In eukaryotic cells, pre-mRNAs have to undergo several modifications to excise the introns present prior to translation of the matured mRNA. Interestingly, this splicing process can be affected by the methylation of internal adenosine residues located within the 5′ cap and 3′ poly (A) tail (reviewed in Rottman et al. 1994). The mRNA N6-adenosine methyltransferase activity is generated by a large, mostly uncharacterized complex. METTL3 is one of the components found in this large enzymatic organization and is similar to other genes involved in methyltransferase activity (Bujnicki et al. 2002). The high levels of METTL3 present in the oocyte that decreased until the four-cell stage suggest possible mRNA degradation or protein synthesis. METTL3 may in fact be necessary between these stages for pre-mRNA processing, because of the minor gene activation occurring at the 1- through four-cell stages in bovine embryos (Memili & First 2000).
Histone H3–K9 methylation
The mRNA expression levels for EHMT1 and EHMT2 are similar in their general patterns, although levels of EHMT1 tended to remain constant during the oocyte to the four-cell stage before diminishing significantly at the eight-cell stage, whereas EHMT2 had significant drops after the MII and the two-cell stages. In fact, these similar patterns are not surprising because EHMT1 and EHMT2 are involved in a heteromeric complex critical for the mono- and di-methylation of H3–K9 in euchromatin (Tachibana et al. 2005). The di-methylation state of H3–K9 in mouse oocyte and zygote revealed that only the maternal histone H3 showed clear staining, whereas the male pronucleus remained unstained. This asymmetrical methylation is maintained even in the two-cell embryo and only becomes symmetrical in the four-cell embryo (Lepikhov & Walter 2004, Liu et al. 2004). Methylation of H3–K9 is usually linked to transcriptional repression of developmental genes and, in EHMT2-deficient mice, lack of euchromatic H3–K9 methylation leads to early embryo mortality (Tachibana et al. 2002). Shi et al.(2003) also propose that a complex that includes HDAC1/2 would remove the acetyl group from the histone tails of active chromatin, allowing EHMT1 and EHMT2 to methylate H3–K9. HDAC1 and HDAC2 transcripts were also detected in these stages in bovine oocytes and embryos (McGraw et al. 2003). The hypothesis of Shi et al.(2003) could also apply to the oocyte, where HDAC1/2 could deacetylate the transcriptionally active chromatin of the GV oocyte during maturation, allowing EHMT1 and EHMT2 to methylate H3–K9, which would result in a repressive chromatin state.
Relative levels of the ATF7IP transcript were low during the oocyte to four-cell period and reached their peak during the eight-cell stage. Results from a suppression subtractive hybridization (SSH) revealed that ATF7IP was highly transcribed in eight-cell embryos (C.V., unpublished observations). ATF7IP forms a tight complex with SETDB1 that increases the methylase activity of SETDB1 and allows the conversion of di-methylated H3–K9 to the tri-methylated form, which hinders transcription from chromatin (Wang et al. 2003). The intensity of H3–K9 methylation in 16-cell bovine embryos increases compared with the four-cell stage suggesting a repressive state (Santos et al. 2003). However, in eight-cell bovine embryos, the general transcriptional state is permissive, although the presence of ATF7IP at that time suggests that with SETDB1, they could be involved in the repression of oocyte-specific genes when the embryonic pattern of gene expression is starting to take place.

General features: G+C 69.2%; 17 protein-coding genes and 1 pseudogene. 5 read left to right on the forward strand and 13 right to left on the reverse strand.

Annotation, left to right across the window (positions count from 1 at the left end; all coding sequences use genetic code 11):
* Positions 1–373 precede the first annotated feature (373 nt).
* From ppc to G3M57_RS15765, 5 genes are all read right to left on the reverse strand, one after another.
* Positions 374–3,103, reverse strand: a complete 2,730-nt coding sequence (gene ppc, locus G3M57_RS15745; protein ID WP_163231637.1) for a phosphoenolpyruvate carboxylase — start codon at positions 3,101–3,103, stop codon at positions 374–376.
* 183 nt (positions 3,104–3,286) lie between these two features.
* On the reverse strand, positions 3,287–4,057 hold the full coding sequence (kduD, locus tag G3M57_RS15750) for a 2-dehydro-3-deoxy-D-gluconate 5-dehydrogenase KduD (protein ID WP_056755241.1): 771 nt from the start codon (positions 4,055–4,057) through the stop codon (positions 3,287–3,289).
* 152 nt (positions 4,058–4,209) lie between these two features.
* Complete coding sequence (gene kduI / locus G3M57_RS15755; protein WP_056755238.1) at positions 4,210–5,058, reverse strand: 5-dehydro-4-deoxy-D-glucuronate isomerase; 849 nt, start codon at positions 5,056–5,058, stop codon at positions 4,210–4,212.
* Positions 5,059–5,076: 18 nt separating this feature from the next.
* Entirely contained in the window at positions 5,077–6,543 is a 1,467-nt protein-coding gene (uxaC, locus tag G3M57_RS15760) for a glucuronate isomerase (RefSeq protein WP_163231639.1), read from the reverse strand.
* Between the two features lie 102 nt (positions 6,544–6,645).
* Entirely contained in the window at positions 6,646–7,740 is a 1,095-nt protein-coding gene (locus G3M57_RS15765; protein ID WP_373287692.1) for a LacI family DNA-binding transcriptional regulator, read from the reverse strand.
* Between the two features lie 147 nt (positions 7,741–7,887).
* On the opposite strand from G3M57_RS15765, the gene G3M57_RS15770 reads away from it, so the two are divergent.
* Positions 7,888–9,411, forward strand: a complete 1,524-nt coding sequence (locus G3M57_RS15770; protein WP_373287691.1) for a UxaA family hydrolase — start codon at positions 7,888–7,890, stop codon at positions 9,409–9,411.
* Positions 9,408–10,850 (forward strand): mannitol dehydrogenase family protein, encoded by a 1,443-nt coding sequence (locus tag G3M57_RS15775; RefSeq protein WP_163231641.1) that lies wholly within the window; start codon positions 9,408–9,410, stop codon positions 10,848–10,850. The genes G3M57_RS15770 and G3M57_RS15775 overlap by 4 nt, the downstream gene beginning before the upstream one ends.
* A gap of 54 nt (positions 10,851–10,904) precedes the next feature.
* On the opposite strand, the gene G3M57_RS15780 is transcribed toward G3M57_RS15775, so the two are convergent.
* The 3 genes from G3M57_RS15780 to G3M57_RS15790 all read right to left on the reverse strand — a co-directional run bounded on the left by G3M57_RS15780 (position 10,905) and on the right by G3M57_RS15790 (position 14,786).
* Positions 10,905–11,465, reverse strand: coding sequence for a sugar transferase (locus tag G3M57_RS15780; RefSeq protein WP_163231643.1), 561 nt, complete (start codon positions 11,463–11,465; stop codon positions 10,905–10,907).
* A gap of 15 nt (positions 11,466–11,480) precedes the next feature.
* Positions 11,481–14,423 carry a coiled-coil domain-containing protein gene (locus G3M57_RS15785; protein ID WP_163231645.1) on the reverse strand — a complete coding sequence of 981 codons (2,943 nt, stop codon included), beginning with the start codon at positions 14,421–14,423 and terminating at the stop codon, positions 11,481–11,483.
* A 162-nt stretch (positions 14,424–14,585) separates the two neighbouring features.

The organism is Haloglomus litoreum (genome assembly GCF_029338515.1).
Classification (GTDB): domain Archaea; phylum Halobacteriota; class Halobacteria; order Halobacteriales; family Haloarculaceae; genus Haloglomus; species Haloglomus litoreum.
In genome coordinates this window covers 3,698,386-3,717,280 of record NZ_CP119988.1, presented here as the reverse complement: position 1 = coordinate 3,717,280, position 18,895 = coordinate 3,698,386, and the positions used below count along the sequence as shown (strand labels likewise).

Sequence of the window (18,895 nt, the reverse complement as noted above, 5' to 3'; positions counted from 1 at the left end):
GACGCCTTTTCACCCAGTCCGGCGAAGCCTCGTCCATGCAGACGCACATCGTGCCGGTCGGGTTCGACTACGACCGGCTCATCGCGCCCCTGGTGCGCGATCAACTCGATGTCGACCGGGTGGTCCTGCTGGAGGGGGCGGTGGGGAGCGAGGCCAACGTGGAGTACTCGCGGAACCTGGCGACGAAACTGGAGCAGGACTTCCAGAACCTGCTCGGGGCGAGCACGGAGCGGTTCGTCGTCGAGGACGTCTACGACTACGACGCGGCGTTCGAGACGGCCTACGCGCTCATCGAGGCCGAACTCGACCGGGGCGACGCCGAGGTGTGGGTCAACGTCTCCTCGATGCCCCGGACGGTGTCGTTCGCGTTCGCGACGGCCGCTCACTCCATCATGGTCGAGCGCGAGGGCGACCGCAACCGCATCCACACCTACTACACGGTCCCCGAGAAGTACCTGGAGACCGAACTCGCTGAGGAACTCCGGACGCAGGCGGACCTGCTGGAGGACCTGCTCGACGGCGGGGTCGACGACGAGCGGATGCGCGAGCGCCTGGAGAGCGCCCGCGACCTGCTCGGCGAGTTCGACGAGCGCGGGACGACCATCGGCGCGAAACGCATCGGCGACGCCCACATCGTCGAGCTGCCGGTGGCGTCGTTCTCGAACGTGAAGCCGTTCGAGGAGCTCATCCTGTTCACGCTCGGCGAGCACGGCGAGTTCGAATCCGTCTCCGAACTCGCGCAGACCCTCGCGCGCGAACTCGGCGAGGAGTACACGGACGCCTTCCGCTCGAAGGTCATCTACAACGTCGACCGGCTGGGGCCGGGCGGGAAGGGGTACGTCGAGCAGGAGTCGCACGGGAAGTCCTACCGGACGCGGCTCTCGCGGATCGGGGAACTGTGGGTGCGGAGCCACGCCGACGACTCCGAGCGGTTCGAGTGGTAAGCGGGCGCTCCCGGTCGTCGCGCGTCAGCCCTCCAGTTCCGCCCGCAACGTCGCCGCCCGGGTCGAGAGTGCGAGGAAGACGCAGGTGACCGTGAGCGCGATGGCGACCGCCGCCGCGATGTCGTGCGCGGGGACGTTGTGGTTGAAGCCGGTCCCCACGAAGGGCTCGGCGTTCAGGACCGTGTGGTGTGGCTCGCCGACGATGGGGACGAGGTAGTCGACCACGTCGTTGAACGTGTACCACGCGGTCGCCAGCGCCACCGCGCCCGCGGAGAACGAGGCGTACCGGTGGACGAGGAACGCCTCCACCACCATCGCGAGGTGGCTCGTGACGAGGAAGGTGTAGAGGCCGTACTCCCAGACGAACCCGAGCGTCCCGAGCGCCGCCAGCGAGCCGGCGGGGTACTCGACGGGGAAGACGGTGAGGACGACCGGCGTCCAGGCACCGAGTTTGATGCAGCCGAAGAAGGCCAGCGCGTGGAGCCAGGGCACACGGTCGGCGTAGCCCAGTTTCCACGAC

Although the presence of MeCP2 mRNA in oocytes and embryos is only sporadic in human, while it is not even detected in the mouse (Huntriss et al. 2004), we clearly demonstrated that MeCP2 was present in all developmental stages tested. In our study, MeCP2 showed a relatively constant expression profile, except for the slight decrease at the eight-cell stage and the higher levels found in the blastocyst. MeCP2 can bind to DMNT1 (Kimura & Shiota 2003), which is absent in mouse oocyte and early embryo, however, they express an oocyte-specific form DNMT1o (Howell et al. 2001, Ratnam et al. 2002).
Given that DNMT1o and DNMT1 are almost identical, could MeCP2 bind to DNMT1o? Although this possibility has not been documented, a stretch of 11 consecutive residues within the 64-amino acid region needed for MeCP2/DNMT1 association are different in DNMT1o (McGraw, unpublished observations), suggesting that their interaction might be compromised. MeCP2 is also associated with an unknown histone methyltransferase which targets histone H3–K9 (Fuks et al. 2003). A recent study suggests that MeCP2 is probably involved in the stabilization of transcriptional silencing patterns rather than regulating gene expression during cell differentiation (reviewed in Brero et al. 2006). MeCP2 could be involved in many different mechanisms during embryo development, but high levels re-established after the eight-cell stage indicate that it is needed for post-blastocyst events.
Histone H3–K4 methylation